Businesses risk significant financial and reputational damage if an investigation into workplace misconduct is mishandled. 

Many leaders do not realise a detailed investigation is an important step that should take place after an allegation has been reported and before an outcome is determined.  

“The investigator needs to have a thorough understanding of the legal and industrial underpinnings of the matters they are investigating,” Ai Group Workplace Lawyers Special Counsel Vikki Sultana said. 

“As lawyers, we have that knowledge, and we have that background.” 

A workplace investigation is carried out when an employee makes an allegation of serious misconduct, which can include alleged bullying, harassment, sexual harassment or discrimination. 

“When a business comes to us seeking advice on how to handle such an allegation, we need to determine if the allegations are substantiated before we can give them advice on what to do next,” Ms Sultana said. 

“That will determine the nature of the advice we give. 

“As part of the investigation procedure, we get the specifics of the allegations, we meet with the complainant and relevant witnesses, we interview the respondent and we make findings of fact relating to the allegations.” 

Ai Group Workplace Lawyers Legal Practitioner Director David Miller said it was imperative to quickly address allegations. 

“Regardless of the allegation, you really need to get to the bottom of the behavior sooner rather than later,” Mr Miller said. 

“If you don’t, it can become an even bigger problem. The ramifications are serious if it emerges that you were aware of ongoing or systematic behavior but didn’t act on it.” 

Serious or complicated allegations require evidence to be carefully assessed by a skilled and experienced investigator. 

Independent, external expertise is also enlisted if an allegation is made against a senior manager or a member of the HR team. 

In many cases, HR teams lack the internal resources to undertake an investigation themselves. 

“Investigations are incredibly time consuming,” Ms Sultana said.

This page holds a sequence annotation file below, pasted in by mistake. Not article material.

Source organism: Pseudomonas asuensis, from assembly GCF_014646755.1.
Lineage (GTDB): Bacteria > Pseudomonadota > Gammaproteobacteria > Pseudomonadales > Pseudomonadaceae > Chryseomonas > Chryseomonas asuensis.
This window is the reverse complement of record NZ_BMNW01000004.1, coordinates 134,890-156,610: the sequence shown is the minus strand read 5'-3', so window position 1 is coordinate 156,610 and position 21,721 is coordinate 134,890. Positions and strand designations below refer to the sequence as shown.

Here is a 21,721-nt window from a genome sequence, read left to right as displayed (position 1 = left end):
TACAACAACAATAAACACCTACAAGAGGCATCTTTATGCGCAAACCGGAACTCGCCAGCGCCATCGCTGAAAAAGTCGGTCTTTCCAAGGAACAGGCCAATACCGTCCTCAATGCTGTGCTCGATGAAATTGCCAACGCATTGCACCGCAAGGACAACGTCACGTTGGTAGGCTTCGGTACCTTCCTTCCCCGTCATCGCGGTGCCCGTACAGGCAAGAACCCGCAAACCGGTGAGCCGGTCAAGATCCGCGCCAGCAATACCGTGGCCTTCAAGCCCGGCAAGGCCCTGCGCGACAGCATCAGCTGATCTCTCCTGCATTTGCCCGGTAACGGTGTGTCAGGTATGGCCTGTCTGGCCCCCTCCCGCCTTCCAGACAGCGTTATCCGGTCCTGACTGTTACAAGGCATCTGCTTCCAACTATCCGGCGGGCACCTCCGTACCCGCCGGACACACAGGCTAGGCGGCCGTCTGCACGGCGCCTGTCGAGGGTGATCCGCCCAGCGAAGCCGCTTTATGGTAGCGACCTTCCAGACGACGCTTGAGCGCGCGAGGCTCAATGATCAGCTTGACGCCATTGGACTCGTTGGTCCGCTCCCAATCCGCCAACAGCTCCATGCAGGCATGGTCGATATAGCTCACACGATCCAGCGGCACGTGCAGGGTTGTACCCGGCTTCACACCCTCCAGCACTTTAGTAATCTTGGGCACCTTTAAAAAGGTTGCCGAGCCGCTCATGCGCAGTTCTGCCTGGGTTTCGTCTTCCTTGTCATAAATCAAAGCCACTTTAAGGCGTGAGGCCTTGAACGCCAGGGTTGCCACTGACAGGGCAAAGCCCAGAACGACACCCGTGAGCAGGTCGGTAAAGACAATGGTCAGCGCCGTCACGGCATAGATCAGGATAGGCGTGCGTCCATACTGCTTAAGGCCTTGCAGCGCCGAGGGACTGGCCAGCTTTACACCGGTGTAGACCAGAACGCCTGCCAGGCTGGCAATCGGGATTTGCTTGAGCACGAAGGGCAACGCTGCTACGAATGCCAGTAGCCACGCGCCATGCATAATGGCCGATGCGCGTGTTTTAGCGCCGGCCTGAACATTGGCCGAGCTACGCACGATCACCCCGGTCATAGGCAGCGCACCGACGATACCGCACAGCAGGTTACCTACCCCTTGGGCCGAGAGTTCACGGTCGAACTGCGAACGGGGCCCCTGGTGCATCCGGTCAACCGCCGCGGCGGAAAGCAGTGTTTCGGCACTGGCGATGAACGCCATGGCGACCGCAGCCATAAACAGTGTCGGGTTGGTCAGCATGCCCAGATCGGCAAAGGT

“They take up a monumental amount of time. For all these reasons, investigations are outsourced to Ai Group Workplace Lawyers.” 

The risks of mishandling an allegation can be significant. 

“Getting it wrong is so much scarier than investing at the front end and getting it right,” says Karen Nelson, the Practice Leader in Ai Group Workplace Lawyers’ Perth team. 

“We do a lot of these investigations, and we do investigations on quite serious and high-risk issues.  

“Ensuring the matter is handled indepedently, professionally and technically correctly is vital.  

“A company doesn’t want to end up with a finding in the FWC that disparages their internal team’s effort to investigate the matter themselves.  

“Unfortunately, this does happen. Sometimes, in an unfair dismissal decision, the FWC will say to the HR manager: ‘you botched this investigation’ or ‘they (the employee) made a serious complaint, and you did nothing about it; that’s not appropriate.’  

“The FWC can be quite critical of HR departments when they’re doing this sort of work.” 

An independent, external investigator is also better placed to manage confidentiality to avoid gossip in the workplace.  

“We often see internal investigations mishandled to the extent that confidentiality is not maintained and people in the business find out what’s going on,” Ms Nelson said. 

“That can mean that in the future, employees are discouraged from making complaints because they don’t want that to happen to them; they wouldn’t want everyone to know about their complaint.  

“A lot of damage can be done to the relationship between employees, HR and management or to the ability of the company to handle a sensitive matter where the investigation is not handled properly. 

“So, to avoid that and to ensure the matter is handled appropriately, it’s a really good idea to bring in external, independent expertise.” 

Sensitivity is key when handling serious complaints. 

“If sensitive issues are mishandled, the individuals involved can experience more trauma,” Ms Nelson said. 

“There’s a need to be very careful when you’re dealing with sensitive, personal complaints to ensure they are dealt with appropriately.” 

Special Counsel Amber Roncoroni, in the WA team, recently took part in trauma response training to better deal with disclosures, or allegations, of sexual assault in the workplace.  

“I’ve developed additional skills to ensure investigations into alleged sexual harassment and sexual assault in the workplace are performed properly, to minimise the risk of re-traumatisation of the complainant, should it be the case that the allegations are substantiated,” Ms Roncoroni said. 

She has spearheaded a Sexual Harassment Response Team to support more Ai Group Workplace Lawyers colleagues in becoming investigators who are trauma management specialists. 

“Ai Group Workplace Lawyers are skilled and experienced in performing complex and sensitive investigations, allowing us to perform them robustly and appropriately,” Ms Roncoroni said. 

“We deal with different workplaces and issues because we do investigations so frequently.  

“We’ve honed our skills. It’s a combination of having the skills and using them regularly which gives us the edge.” 


Please call Ai Group Workplace Lawyers on 1300 55 66 77 for your workplace investigation needs. 

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Wendy Larter

Wendy Larter is Communications Manager at the Australian Industry Group. She has more than 20 years’ experience as a reporter, features writer, contributor and sub-editor for newspapers and magazines including The Courier-Mail in Brisbane and Metro, the News of the World, The Times and Elle in the UK.